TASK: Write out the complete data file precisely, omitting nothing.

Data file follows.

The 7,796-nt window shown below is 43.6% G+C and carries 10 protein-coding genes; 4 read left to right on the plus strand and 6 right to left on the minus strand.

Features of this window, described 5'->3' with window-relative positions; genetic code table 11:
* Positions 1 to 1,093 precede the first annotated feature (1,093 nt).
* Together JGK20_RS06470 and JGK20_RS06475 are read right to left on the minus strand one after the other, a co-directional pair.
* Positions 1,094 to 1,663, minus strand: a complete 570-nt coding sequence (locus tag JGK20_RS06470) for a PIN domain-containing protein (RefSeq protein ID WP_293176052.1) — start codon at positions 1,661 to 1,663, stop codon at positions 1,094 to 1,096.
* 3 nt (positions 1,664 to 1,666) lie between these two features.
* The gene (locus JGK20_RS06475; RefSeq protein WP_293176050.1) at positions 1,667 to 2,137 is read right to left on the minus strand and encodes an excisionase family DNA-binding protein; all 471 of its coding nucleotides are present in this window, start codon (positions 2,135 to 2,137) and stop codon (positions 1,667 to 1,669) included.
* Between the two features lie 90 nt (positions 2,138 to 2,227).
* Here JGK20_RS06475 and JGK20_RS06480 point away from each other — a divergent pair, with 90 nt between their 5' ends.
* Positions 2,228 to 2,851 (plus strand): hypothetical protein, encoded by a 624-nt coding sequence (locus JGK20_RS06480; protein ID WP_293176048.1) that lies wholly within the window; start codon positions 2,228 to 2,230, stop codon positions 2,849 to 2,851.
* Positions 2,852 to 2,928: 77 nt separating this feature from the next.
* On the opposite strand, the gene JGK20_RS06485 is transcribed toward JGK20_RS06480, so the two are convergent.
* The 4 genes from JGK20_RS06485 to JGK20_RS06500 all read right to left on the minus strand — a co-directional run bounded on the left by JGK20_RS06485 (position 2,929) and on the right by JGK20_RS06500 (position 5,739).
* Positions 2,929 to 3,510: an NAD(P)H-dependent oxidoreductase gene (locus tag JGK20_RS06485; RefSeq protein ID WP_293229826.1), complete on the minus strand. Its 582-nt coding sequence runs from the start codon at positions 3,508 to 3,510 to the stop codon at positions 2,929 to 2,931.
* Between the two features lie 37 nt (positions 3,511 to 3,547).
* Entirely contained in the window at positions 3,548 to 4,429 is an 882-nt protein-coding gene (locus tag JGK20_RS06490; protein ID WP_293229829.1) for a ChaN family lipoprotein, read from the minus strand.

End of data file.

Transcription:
The 7,796-nt window shown below is 43.6% G+C and carries 10 protein-coding genes; 4 read left to right on the plus strand and 6 right to left on the minus strand.

Features of this window, described 5'->3' with window-relative positions; genetic code table 11:
* Positions 1 to 1,093 precede the first annotated feature (1,093 nt).
* Together JGK20_RS06470 and JGK20_RS06475 are read right to left on the minus strand one after the other, a co-directional pair.
* Positions 1,094 to 1,663, minus strand: a complete 570-nt coding sequence (locus tag JGK20_RS06470) for a PIN domain-containing protein (RefSeq protein ID WP_293176052.1) — start codon at positions 1,661 to 1,663, stop codon at positions 1,094 to 1,096.
* 3 nt (positions 1,664 to 1,666) lie between these two features.
* The gene (locus JGK20_RS06475; RefSeq protein WP_293176050.1) at positions 1,667 to 2,137 is read right to left on the minus strand and encodes an excisionase family DNA-binding protein; all 471 of its coding nucleotides are present in this window, start codon (positions 2,135 to 2,137) and stop codon (positions 1,667 to 1,669) included.
* Between the two features lie 90 nt (positions 2,138 to 2,227).
* Here JGK20_RS06475 and JGK20_RS06480 point away from each other — a divergent pair, with 90 nt between their 5' ends.
* Positions 2,228 to 2,851 (plus strand): hypothetical protein, encoded by a 624-nt coding sequence (locus JGK20_RS06480; protein ID WP_293176048.1) that lies wholly within the window; start codon positions 2,228 to 2,230, stop codon positions 2,849 to 2,851.
* Positions 2,852 to 2,928: 77 nt separating this feature from the next.
* On the opposite strand, the gene JGK20_RS06485 is transcribed toward JGK20_RS06480, so the two are convergent.
* The 4 genes from JGK20_RS06485 to JGK20_RS06500 all read right to left on the minus strand — a co-directional run bounded on the left by JGK20_RS06485 (position 2,929) and on the right by JGK20_RS06500 (position 5,739).
* Positions 2,929 to 3,510: an NAD(P)H-dependent oxidoreductase gene (locus tag JGK20_RS06485; RefSeq protein ID WP_293229826.1), complete on the minus strand. Its 582-nt coding sequence runs from the start codon at positions 3,508 to 3,510 to the stop codon at positions 2,929 to 2,931.
* Between the two features lie 37 nt (positions 3,511 to 3,547).
* Entirely contained in the window at positions 3,548 to 4,429 is an 882-nt protein-coding gene (locus tag JGK20_RS06490; protein ID WP_293229829.1) for a ChaN family lipoprotein, read from the minus strand.